The Convention on the Prohibition of Military or Any Other Hostile Use of Environmental Modification Techniques (1977) and other treaties
It is evident that these sections of the treaty have inherent weaknesses in terms of unclear definition of terms and inadequate mechanism for enforcement. Some of these weaknesses are however taken care of in the United Nations’ Liability Convention. The convention handles some of these issues by expanding on how and at what level the nation in question should be considered accountable whenever its outer space activities interferes with the wellbeing of other nations (Limperis 330; Lubell 864)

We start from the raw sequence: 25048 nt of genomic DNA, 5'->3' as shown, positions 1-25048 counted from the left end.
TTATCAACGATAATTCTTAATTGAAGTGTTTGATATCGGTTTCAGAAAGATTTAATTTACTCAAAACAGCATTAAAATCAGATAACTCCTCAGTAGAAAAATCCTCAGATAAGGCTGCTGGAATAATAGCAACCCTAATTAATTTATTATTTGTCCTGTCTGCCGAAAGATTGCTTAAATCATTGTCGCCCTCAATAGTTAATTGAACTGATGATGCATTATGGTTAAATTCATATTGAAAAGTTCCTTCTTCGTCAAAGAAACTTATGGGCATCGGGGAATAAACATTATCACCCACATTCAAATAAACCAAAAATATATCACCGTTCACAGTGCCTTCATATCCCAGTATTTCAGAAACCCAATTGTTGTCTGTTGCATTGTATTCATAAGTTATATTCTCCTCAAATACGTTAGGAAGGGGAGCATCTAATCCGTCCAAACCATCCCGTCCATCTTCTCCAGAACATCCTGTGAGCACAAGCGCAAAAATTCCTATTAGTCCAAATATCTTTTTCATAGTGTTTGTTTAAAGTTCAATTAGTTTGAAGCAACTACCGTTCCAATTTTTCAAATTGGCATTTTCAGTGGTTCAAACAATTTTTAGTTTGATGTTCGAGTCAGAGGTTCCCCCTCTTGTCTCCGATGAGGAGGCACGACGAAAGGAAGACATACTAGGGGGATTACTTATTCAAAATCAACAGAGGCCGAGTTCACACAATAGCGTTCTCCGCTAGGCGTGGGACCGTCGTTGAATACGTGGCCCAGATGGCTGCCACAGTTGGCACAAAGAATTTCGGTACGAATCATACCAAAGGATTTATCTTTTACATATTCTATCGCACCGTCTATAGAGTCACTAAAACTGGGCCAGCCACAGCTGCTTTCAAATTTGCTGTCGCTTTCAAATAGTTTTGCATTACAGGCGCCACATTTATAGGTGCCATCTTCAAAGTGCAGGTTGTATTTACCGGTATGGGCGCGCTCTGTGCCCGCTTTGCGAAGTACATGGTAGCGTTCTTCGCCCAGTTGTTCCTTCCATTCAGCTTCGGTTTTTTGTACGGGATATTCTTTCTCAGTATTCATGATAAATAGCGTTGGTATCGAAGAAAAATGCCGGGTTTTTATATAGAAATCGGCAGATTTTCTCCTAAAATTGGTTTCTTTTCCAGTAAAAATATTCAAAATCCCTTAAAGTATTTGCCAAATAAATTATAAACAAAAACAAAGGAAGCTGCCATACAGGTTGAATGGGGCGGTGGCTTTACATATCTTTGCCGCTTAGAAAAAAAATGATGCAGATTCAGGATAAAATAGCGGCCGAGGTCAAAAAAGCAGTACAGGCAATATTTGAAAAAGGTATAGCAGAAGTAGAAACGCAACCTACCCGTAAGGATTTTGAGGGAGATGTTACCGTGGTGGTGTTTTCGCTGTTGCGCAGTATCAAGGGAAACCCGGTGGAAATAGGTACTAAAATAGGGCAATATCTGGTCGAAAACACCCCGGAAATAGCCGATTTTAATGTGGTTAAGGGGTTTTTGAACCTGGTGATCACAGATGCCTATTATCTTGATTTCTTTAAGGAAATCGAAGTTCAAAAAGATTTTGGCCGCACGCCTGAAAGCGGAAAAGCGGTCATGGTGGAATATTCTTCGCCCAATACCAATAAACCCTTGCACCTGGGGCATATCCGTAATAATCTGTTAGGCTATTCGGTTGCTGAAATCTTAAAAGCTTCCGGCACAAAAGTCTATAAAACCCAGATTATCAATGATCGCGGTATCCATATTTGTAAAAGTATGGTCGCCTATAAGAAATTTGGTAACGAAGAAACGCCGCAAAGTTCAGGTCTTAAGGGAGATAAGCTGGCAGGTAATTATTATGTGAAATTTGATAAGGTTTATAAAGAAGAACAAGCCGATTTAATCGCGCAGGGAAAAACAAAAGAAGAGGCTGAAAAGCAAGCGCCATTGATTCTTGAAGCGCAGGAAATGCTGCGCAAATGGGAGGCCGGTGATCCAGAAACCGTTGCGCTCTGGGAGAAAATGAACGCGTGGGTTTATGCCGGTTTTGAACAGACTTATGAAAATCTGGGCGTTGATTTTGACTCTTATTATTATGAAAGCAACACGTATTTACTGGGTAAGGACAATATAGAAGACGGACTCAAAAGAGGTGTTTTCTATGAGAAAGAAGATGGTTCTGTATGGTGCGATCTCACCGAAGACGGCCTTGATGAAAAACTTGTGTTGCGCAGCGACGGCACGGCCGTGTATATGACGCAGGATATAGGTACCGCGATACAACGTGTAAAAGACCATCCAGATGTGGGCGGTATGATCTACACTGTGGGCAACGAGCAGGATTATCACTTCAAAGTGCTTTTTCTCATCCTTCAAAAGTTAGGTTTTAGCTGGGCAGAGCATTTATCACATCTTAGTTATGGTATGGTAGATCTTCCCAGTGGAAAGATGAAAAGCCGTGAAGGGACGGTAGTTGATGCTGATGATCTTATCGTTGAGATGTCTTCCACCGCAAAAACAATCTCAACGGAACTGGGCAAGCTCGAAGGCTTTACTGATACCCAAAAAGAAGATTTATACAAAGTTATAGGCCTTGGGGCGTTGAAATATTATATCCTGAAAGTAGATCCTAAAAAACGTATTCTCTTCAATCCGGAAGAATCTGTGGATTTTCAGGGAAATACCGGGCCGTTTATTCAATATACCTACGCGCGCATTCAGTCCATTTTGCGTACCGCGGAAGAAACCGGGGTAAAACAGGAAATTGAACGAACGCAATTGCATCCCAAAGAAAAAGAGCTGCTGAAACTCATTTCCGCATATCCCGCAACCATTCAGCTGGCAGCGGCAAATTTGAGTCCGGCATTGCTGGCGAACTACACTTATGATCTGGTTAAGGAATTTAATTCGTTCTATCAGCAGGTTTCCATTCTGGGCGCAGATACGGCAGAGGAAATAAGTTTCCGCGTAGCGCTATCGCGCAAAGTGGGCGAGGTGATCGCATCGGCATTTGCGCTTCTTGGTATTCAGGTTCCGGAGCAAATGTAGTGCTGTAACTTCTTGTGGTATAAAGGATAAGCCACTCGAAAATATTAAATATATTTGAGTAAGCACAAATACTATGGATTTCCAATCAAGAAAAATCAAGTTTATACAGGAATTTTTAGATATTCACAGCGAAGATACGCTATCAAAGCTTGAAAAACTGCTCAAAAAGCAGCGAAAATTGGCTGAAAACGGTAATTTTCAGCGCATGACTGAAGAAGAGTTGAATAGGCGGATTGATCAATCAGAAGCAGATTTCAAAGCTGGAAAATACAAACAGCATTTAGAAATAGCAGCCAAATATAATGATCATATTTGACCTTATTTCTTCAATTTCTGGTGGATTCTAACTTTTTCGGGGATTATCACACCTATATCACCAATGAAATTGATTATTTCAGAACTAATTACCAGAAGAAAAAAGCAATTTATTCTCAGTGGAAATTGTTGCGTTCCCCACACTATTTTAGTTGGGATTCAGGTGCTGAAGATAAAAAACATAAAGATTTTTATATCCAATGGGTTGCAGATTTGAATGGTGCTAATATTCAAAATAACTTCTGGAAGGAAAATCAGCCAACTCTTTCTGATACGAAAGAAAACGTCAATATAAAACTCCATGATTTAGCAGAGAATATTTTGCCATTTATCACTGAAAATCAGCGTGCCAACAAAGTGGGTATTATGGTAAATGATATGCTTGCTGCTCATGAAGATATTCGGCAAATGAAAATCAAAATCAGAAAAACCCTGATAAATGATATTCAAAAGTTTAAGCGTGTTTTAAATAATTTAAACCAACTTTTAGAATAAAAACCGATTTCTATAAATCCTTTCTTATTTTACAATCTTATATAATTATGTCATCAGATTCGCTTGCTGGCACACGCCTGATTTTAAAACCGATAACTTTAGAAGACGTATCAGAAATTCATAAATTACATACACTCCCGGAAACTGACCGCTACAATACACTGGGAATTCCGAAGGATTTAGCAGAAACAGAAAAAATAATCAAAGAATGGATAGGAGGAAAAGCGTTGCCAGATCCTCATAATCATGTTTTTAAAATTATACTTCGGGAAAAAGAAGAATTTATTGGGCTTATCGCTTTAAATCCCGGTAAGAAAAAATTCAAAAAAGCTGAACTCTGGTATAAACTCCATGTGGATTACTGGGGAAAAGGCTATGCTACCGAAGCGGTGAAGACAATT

The first article of the convention requires that a state should be held responsible for loss of life, personal injury or damages caused to the environment through outer space activities. At the same time, it reinforces the treaty provision that all the entities in a nation that contravene the laws makes the latter liable for the damages caused by such actions (Firestone 764). The other sections of the convention gives procedures that states which have been aggrieved to make claim for the damages they have met as a result of another’s space activity. From article nine to fifteen, it’s stated that any claim by a nation for offence must be presented within one year of the occurrence through the available “diplomatic means” (Firestone 764). If the feuding states do not find a solution, they are given opportunity to form a joint commission, which is tasked with the identification of amount of damages as outlined by the international law. The aim of this approach is to compensate and restore the injured state to its original condition.